For a portion of my youth, my Attenborough-inspired self wanted to be a palaeontologist. But I outgrew dinosaurs around the same time as high school started, so physics drew me in. But again that was not to be, as learning to program in my later youth and an unhealthy fascination with video games pushed me towards becoming a programmer. Now, armed with a Computer Science degree, I've come full circle and wanted to learn all I can about nature.
Why do I bring this up? Like all posts on here, anything I write is an extension of myself. This is Kelosophy, my philosophy, my understanding of the universe being placed on the information superhighway. So when I write about why I'm such a staunch defender of evolution. And there are two main reasons I do defend evolution. Firstly evolution is the focal point of the religious assault on science, and secondly that science works so it is worth defending.
The embodiment of naturalism
As far reaching as evolutionary theory is, it is also limited to digitally-replicating bioorganisms. So while it can explain the diversity of life, it doesn't explain the origin of life or anything outside of the domain of biology. In 2005 I first started using the internet for social purposes, and I found that it wasn't enough just to be an atheist, I had to be able to explain: life, the universe and everything, otherwise God did it. And the focal point of these attacks? Evolution.
Creationist websites are filled with "gotcha" points, pseudoscientific claims about nature that are meant to undermine naturalism. But naturalism meant evolution, as it is so often used. In effect, I was forced to learn about evolution beyond what is taught in schools because at each point the attacks on evolution were used in an attempt to undermine my atheism.
I'm not saying I learned in order to fulfil my atheist world-view, I had a lot better background in physics and especially astronomy so I knew that the claims were false, and there were many claims I knew were biologically wrong. But that's the thing with "gotcha" attacks, if I didn't have an answer for a particular creationist assertion then it must have meant that evolution is wrong, God made us from clay some 6000 years ago and I'm completely immoral, leading a meaningless life and going to hell.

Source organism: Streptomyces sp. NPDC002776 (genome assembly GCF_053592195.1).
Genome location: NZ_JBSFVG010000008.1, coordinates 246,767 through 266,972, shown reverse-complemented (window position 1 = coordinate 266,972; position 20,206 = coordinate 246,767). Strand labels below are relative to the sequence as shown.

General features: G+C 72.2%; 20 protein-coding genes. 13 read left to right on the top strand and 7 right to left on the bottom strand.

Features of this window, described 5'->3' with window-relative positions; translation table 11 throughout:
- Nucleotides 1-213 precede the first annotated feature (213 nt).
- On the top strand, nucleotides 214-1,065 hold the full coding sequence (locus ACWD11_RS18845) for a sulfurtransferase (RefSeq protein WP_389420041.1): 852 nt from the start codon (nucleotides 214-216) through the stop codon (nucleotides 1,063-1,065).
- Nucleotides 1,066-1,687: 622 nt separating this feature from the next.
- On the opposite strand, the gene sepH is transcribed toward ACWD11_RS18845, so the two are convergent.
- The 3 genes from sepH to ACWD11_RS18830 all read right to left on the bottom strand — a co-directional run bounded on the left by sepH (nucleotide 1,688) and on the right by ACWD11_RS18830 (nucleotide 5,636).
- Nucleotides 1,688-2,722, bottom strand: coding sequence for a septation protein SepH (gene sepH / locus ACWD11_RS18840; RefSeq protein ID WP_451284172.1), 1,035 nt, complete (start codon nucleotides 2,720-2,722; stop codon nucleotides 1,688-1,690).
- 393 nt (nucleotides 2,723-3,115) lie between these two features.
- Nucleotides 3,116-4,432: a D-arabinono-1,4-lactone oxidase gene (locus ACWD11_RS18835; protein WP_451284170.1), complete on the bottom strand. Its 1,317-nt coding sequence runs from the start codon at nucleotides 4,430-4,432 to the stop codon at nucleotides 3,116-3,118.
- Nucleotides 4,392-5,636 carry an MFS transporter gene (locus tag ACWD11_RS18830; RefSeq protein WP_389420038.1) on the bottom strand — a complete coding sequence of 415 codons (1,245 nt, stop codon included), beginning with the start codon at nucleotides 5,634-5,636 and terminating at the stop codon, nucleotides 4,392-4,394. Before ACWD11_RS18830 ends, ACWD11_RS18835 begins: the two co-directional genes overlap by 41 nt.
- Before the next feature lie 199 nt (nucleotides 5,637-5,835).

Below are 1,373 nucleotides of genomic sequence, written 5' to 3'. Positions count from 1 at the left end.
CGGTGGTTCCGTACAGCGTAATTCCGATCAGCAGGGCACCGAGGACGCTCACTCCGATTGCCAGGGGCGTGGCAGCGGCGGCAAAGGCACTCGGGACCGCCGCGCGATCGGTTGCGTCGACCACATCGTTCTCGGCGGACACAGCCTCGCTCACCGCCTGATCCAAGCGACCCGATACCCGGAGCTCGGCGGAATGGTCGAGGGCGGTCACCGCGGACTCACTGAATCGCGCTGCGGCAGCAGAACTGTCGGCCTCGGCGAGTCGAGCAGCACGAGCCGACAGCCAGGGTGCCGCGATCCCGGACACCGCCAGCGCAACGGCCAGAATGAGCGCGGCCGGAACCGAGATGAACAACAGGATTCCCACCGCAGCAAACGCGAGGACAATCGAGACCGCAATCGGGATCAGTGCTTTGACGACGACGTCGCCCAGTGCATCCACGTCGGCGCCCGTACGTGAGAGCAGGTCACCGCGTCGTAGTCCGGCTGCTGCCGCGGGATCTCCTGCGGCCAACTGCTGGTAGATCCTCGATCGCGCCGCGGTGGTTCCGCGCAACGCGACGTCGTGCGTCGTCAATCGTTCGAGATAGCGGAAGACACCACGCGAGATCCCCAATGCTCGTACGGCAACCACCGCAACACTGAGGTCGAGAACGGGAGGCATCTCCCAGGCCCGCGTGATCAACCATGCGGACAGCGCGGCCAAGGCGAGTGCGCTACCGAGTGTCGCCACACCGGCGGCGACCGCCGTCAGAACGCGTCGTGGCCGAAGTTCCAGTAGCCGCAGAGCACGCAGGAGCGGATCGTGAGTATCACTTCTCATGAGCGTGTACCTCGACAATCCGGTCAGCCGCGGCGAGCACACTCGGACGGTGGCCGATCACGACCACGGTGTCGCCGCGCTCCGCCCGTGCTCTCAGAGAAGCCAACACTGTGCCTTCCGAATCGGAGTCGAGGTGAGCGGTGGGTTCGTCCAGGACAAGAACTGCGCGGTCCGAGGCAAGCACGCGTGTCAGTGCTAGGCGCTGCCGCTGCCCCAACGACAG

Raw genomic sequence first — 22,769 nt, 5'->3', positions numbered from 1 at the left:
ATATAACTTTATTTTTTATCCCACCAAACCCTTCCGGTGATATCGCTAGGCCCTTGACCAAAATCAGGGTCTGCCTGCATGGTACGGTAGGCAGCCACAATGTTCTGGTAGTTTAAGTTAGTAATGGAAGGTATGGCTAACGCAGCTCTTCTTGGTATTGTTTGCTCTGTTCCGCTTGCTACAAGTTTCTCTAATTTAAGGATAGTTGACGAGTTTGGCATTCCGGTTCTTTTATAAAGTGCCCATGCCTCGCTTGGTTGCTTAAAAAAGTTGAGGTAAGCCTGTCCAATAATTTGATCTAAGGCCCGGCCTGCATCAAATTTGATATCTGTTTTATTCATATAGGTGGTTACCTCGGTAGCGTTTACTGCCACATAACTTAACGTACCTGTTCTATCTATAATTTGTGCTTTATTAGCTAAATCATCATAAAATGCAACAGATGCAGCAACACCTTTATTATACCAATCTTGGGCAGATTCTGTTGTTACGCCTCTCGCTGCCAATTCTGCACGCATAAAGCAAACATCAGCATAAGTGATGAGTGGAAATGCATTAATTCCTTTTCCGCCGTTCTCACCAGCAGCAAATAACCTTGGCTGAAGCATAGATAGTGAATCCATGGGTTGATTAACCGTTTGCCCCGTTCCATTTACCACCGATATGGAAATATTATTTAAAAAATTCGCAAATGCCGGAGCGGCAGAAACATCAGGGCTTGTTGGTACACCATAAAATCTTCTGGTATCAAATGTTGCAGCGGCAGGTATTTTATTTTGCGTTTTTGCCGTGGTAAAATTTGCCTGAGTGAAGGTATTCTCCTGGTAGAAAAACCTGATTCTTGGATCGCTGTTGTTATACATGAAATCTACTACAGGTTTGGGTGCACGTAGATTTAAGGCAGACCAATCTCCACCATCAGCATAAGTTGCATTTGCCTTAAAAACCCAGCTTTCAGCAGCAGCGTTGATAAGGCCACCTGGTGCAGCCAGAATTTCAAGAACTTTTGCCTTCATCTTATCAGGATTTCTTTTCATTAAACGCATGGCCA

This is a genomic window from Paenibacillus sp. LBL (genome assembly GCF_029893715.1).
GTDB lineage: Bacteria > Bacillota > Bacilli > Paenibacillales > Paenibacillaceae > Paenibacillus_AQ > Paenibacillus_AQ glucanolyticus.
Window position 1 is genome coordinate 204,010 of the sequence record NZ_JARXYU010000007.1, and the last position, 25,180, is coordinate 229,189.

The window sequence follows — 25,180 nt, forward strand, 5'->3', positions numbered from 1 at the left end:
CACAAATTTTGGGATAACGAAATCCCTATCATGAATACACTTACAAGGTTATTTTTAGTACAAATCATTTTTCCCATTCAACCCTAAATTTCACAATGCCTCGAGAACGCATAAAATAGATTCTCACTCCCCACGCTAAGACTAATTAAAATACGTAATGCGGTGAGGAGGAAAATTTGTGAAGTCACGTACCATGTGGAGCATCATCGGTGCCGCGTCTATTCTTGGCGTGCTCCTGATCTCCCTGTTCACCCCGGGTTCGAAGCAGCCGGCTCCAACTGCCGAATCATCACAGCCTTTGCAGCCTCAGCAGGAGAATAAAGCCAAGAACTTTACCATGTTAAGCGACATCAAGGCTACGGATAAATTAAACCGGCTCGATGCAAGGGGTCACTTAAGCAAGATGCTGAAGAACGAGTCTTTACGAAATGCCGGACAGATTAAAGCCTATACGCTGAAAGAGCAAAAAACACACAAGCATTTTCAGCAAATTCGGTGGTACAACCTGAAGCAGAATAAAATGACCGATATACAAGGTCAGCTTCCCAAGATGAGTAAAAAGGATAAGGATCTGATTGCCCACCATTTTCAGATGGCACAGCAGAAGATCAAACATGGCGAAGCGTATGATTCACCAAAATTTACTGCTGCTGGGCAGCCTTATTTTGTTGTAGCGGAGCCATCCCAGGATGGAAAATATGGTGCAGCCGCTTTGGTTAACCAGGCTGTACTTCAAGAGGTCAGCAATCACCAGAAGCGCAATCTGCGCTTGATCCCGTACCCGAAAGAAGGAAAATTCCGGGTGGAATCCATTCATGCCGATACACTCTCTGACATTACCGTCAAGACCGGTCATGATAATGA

Evolution is strongly defended because evolution is constantly under assault, and this feeds a divide between science and religion. I used to think that science and religion were compatible, that evolution doesn't kill God and that ultimately science and religion are reconcilable if one is that way inclined. But this exposure has shown me otherwise, it's hard to keep saying "science and religion are compatible" while the attacks on science come so strongly from those religiously motivated.
An idea worth defending
If the evidence tomorrow were to show comprehensively that evolution did not occur, then I would abandon the theory. I support it now because it is the best explanation for life on earth in all its diversity, and backed by 150 years of empirical evidence. It has survived millions of papers, millions of different evidences, completely new fields of study and lines of evidence, made successful predictions about what to see in the fossil record and genetic code. Despite the constant attacks on evolution, it has survived.
To throw out evolution would be to throw out what is really important: the scientific method. Science works, and it is worth defending as a process. The methodology of science itself is what is important. Theories are tentative and always subject to the evidence. There's no evolutionary dogma, what we understand about evolution now is not as Darwin understood or wrote about it, but where the evidence points to today.
Evolution is just one theory of many, but evolution is seldom ever attacked on it alone. It's not about the mechanisms by which life diversified, but the general picture painted by science itself; one of an old earth, an even older universe and the gradual emergence of life on scales not easily comprehended by the human mind. Even if evolution as we understood it turned out to be false, it doesn't change cosmology / astrophysics / nuclear physics / geology / palaeontology / genetics or any other discipline that exists external to the truth of evolution.
The scientific process is worth defending, as so eloquently put by Ken Miller in Only A Theory. Science works, the process shows validity not only in consistency but application. Theories can predict future results to a staggering degree of accuracy, Quantum Electrodynamics is so accurate that it's like measuring the distance from one side of the United States to the other to the width of a single human hair.
The Church Of Darwin
Even if evolution were defended for nothing more than for its own sake, it wouldn't impede on the validity of the theory. Just as whether one defends the claim of Jesus' divinity because they are Christian, the truth of the matter is external to belief in it. So even if everyone who defends evolution is doing so out of faith, there's still the underlying claims of the scientific theory worth scrutinising.
I defend evolution because I defend science; it is fundamental to our society and the only tool we currently have that can adequately measure and comprehend the natural world. Evolution is the front that most anti-science theists use to attack the scientific endeavour as a whole.